The smartphone ecosystem comes of age

A recent Nielsen report on the smartphone ecosystem highlights its consolidation and maturity, built around a few companies that have managed to become true leaders thanks to a consistent strategy and the right acquisitions. The data is garnered from the North American market, but the conclusions can be applied to most other markets, with some exceptions like China or Russia, or the substitution of apps like Facebook Messenger by WhatsApp.

The first eight most-used apps belong to two companies: Google and Facebook. Google’s YouTube (acquired in 2006) sits at number 3 and Google Maps (acquired in 2004) is in 4th place, in addition to Google Search, at number 5, Google Play in 6th and Gmail in 7th place, while Facebook takes first and second place with its own app and with Facebook Messenger (acquired in 2011), and includes Instagram (acquired in 2012) in the 8th spot. That the last two positions on the list are Apple Music at 9 And Amazon at 10 makes it clear that the smartphone ecosystem is already completely dominated by the so-called GAFA quadrumvirate, demonstrating the importance of knowing how to define a strategy and having the knowhow to acquire companies when required. Many of the acquisitions that have taken these companies to the position they occupy today were described at the time as madness.

Consolidation, reflected in the overwhelming dominance of a few players, has other consequences. Although 88% of Americans already have a smartphone, and the penetration of these types of devices in the world is growing systematically, most users now download far fewer apps than just a few years ago, which means that the dynamism of the ecosystem in general has been greatly reduced. Where once there was a land of opportunity for anyone who was able to launch an application with some success, the panorama is completely dominated by a few players.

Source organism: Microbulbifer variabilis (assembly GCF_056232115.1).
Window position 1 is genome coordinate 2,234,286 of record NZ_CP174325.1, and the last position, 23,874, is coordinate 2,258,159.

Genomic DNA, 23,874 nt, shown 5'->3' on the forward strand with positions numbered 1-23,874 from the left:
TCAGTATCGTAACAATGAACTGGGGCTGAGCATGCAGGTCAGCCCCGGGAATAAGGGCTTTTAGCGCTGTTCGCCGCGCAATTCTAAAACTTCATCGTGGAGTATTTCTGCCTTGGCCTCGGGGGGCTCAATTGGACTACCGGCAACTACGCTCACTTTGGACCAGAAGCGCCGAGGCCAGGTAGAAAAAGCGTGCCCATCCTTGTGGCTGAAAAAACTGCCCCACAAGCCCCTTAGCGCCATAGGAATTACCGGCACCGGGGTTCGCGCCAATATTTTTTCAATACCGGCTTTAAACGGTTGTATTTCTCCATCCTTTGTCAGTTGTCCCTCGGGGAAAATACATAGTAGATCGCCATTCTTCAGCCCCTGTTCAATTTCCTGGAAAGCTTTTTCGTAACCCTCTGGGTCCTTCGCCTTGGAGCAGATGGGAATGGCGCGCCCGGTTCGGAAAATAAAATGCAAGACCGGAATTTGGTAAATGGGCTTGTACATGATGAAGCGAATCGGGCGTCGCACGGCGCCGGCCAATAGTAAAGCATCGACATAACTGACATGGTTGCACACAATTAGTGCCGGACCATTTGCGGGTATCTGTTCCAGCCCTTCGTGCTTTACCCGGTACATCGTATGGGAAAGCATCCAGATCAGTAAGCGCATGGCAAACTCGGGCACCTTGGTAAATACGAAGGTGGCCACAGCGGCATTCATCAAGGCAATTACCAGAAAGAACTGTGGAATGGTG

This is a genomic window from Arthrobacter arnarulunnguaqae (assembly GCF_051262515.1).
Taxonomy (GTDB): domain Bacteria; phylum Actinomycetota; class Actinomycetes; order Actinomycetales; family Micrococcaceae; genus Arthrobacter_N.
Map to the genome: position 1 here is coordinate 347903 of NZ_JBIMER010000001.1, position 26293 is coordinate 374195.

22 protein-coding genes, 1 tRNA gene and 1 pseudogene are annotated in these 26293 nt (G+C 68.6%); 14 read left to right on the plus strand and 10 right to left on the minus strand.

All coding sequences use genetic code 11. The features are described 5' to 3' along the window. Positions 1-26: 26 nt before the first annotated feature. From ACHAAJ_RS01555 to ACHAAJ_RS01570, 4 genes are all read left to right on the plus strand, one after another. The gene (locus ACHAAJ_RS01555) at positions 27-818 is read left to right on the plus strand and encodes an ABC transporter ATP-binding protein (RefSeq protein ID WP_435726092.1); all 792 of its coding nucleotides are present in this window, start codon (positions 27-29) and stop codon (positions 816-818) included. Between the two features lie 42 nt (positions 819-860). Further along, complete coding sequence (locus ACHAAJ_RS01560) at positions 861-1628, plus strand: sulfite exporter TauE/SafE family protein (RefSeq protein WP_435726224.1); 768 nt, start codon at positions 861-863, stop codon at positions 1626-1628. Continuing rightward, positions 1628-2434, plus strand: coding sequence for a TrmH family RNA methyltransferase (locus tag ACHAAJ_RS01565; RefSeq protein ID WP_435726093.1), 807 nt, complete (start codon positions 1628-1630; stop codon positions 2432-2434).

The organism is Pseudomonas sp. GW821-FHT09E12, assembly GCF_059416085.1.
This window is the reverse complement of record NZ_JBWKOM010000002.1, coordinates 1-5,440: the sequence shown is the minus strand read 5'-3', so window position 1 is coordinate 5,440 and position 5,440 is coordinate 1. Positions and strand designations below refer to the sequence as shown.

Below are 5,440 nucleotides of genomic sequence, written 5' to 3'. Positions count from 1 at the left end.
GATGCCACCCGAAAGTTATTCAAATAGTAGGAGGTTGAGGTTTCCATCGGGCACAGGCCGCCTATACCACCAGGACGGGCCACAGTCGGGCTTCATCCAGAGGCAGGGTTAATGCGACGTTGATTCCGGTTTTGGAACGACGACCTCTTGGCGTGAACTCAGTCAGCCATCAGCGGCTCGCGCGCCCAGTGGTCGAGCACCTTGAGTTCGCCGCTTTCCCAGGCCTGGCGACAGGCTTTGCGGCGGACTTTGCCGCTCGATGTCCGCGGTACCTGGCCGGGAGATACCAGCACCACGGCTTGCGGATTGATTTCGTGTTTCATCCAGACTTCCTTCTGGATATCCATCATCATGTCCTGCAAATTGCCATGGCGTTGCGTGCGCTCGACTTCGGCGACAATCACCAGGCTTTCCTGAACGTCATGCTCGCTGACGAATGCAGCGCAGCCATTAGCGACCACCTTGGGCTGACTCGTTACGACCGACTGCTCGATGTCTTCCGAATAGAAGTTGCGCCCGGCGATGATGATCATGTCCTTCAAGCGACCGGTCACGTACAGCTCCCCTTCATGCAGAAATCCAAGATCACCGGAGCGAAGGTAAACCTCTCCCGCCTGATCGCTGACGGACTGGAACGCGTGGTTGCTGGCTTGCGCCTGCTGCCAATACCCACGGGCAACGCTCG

Programming apps is now easier than ever before, but getting them to market is nigh impossible: the consolidation of the smartphone as a platform has taken place much faster and much more efficiently than happened with the personal computer. In the smartphone world, some of the major competitors, such as Google or Apple, also dominate distribution channels through their respective app stores. And while they pretty much have the US market evenly divided (iOS 45% and Android 53%), it’s a very different picture in other regions: in Spain, in July 2016, Android’s share reached 90%, and globally is 87%. In the smartphone ecosystem, Google is, and has been for some time, what Microsoft was in the PC world, except for the not so small detail that its product, Android, is still for the most open source.

It is now clear that betting on mobile ecosystems from the get go was a strategic decision. The current scenario is not written in stone, and even competitors like Apple, who dominate a significant part of the entire market, have had to carry out impressive launches and advertising campaigns to be able to place Apple Music in the Top 10. Through its application Amazon pretty much forced customers to use the smartphone. For newcomers, unless they are able to invent a whole category, there is now virtually no way in.

Most of us have our smartphone on us at all times, even returning home if we leave the thing behind, and we use it for more and more things. The sector is now controlled by a very few companies. The rest, as they say, is history. And as we all know, history is written by the victors.


(En español, aquí)